Taxing e-cigarettes seems irrational
The idealist legislators in the capital are at it again and they are coming up with more and more proposals to taxing e-cigarettes in the same way as traditional tobacco cigarettes. The whole idea endorsing the taxing of tobacco is pretty straight forward and beneficial: as the user smokes, he gets ill and the state needs to pay extra for healthcare. The principle is ideal with classic excise tax, but they are efficient only if the revenue is used for externalities.
However, externalities have never been linked with revenue coming form tobacco since only few of the money go to smoking related health care actions. Instead, dozens of states attribute some tobacco tax revenue for other directions, many times education being the beneficiary. As some regulators agree, tobacco taxes not always about externalities but to collect as much revenue as possible.
And yes, taxes on cigarettes and other tobacco products are hard to oppose to because everyone knows that smoking is bad for your health. In addition, cigarette companies have a nasty history that makes anyone thinking of opposing more taxes change their mind.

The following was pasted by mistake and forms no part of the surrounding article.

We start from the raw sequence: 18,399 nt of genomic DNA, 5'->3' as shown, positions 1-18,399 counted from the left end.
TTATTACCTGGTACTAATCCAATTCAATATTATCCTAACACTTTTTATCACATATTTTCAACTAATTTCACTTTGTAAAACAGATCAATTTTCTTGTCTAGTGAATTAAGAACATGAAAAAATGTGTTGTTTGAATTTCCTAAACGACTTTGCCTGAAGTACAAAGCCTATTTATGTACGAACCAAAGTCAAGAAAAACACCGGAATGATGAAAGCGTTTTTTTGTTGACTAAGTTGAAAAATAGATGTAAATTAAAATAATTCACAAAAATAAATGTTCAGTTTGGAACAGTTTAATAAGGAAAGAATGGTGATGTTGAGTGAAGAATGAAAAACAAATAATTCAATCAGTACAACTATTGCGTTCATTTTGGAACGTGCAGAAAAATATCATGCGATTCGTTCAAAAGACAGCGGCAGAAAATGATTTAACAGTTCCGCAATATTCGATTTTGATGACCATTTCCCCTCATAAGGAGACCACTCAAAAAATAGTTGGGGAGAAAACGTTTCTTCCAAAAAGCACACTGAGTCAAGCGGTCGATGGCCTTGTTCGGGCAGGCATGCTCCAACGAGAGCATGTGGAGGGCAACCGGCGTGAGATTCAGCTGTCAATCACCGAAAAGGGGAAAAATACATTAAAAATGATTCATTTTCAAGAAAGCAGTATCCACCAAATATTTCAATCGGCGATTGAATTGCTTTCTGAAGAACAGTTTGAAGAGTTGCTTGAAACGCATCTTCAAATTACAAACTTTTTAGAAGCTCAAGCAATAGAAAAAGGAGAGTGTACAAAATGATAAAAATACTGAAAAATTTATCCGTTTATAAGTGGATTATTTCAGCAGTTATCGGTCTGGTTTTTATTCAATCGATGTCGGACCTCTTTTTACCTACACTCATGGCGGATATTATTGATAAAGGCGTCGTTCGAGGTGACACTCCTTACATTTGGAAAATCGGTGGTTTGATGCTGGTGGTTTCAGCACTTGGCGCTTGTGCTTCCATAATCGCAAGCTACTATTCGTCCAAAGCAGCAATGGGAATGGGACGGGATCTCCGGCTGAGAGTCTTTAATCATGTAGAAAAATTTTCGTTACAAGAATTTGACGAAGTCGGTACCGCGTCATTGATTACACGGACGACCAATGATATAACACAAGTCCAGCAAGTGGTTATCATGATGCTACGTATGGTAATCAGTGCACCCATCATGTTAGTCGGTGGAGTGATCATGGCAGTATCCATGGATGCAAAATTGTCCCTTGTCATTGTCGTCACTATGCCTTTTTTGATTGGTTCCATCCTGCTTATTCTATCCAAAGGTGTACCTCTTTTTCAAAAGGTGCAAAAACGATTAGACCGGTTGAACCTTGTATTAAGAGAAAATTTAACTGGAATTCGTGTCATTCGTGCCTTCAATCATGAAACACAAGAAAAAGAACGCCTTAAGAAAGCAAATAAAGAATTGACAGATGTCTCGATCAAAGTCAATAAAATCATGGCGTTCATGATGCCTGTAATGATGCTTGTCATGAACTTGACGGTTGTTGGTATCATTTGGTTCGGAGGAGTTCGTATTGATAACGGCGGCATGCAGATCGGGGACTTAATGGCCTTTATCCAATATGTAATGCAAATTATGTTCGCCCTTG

However, the taxes on tobacco and related products aren’t always about grabbing money. There are some exceptions, with people like the former New York mayor Michel Bloomberg and his gang, who just like to tell people what to do. They are irritating but their arrogance seems immeasurable.
But let’s talk now about the e-cigarette tax. It’s probably because electronic cigarettes have become very popular products and so many people enjoy them. But besides being enjoyed, they produce a lot of revenue. The global ecig market is estimated at $2 billion and continues to expand. We are talking about a lot of money from the e-cigarette tax and the legislators want a nice big piece of the profit.
If smokers use electronic cigarettes instead of tobacco cigarettes, the state loses money. Some hidden interests like the public employee unions and the countless government contractors can’t have that. However, proponents of the tax won’t admit the money-grabbing reason behind this charade but pretend that there are actually externalities to be addressed. Honestly, we really do not know what the long-term effects of electronic cigarette use are, but for the time being, there is no solid evidence that they pose an actual threat.
In fact, there is actual evidence that ecigs have positive aspects. A recent study in the journal ‘Addiction’ discovered that users of these devices were more likely to give up or cut down dramatically on traditional tobacco cigarettes. If that is true, we rather should be subsidizing electronic cigarettes, and not adding even more taxes. Yet politicians constantly speak about the gateway effect of e-cigarettes, that they are making people smoke or even do drugs. Isn’t this a bit irrational? Shouldn’t those who want to impose a special tax on a product have the burden of proving its perils?